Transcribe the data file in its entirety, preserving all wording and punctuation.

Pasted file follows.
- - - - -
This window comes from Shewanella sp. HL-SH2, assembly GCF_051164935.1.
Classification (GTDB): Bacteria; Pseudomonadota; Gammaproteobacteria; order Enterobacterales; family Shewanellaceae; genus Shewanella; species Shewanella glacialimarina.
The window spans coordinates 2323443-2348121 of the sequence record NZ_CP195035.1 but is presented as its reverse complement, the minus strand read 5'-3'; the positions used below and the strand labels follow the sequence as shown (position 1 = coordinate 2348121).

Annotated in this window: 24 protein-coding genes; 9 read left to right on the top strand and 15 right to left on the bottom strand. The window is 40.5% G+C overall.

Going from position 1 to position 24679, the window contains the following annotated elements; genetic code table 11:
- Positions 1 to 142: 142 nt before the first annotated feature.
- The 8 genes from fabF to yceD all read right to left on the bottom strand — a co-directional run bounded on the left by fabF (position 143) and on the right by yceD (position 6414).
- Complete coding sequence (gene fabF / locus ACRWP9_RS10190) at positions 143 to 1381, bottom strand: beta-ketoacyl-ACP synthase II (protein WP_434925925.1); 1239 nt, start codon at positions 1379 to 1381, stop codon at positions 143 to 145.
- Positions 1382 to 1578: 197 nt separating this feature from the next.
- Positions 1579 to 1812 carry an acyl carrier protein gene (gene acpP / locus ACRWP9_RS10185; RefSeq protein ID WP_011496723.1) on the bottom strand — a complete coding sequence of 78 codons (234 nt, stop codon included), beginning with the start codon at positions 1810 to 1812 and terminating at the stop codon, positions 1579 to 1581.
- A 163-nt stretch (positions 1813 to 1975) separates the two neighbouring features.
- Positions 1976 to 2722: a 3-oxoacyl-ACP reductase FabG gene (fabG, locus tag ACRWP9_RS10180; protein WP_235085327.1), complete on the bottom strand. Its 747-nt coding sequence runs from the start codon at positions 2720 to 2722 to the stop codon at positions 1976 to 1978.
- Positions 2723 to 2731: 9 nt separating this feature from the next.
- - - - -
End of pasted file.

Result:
This window comes from Shewanella sp. HL-SH2, assembly GCF_051164935.1.
Classification (GTDB): Bacteria; Pseudomonadota; Gammaproteobacteria; order Enterobacterales; family Shewanellaceae; genus Shewanella; species Shewanella glacialimarina.
The window spans coordinates 2323443-2348121 of the sequence record NZ_CP195035.1 but is presented as its reverse complement, the minus strand read 5'-3'; the positions used below and the strand labels follow the sequence as shown (position 1 = coordinate 2348121).

Annotated in this window: 24 protein-coding genes; 9 read left to right on the top strand and 15 right to left on the bottom strand. The window is 40.5% G+C overall.

Going from position 1 to position 24679, the window contains the following annotated elements; genetic code table 11:
- Positions 1 to 142: 142 nt before the first annotated feature.
- The 8 genes from fabF to yceD all read right to left on the bottom strand — a co-directional run bounded on the left by fabF (position 143) and on the right by yceD (position 6414).
- Complete coding sequence (gene fabF / locus ACRWP9_RS10190) at positions 143 to 1381, bottom strand: beta-ketoacyl-ACP synthase II (protein WP_434925925.1); 1239 nt, start codon at positions 1379 to 1381, stop codon at positions 143 to 145.
- Positions 1382 to 1578: 197 nt separating this feature from the next.
- Positions 1579 to 1812 carry an acyl carrier protein gene (gene acpP / locus ACRWP9_RS10185; RefSeq protein ID WP_011496723.1) on the bottom strand — a complete coding sequence of 78 codons (234 nt, stop codon included), beginning with the start codon at positions 1810 to 1812 and terminating at the stop codon, positions 1579 to 1581.
- A 163-nt stretch (positions 1813 to 1975) separates the two neighbouring features.
- Positions 1976 to 2722: a 3-oxoacyl-ACP reductase FabG gene (fabG, locus tag ACRWP9_RS10180; protein WP_235085327.1), complete on the bottom strand. Its 747-nt coding sequence runs from the start codon at positions 2720 to 2722 to the stop codon at positions 1976 to 1978.
- Positions 2723 to 2731: 9 nt separating this feature from the next.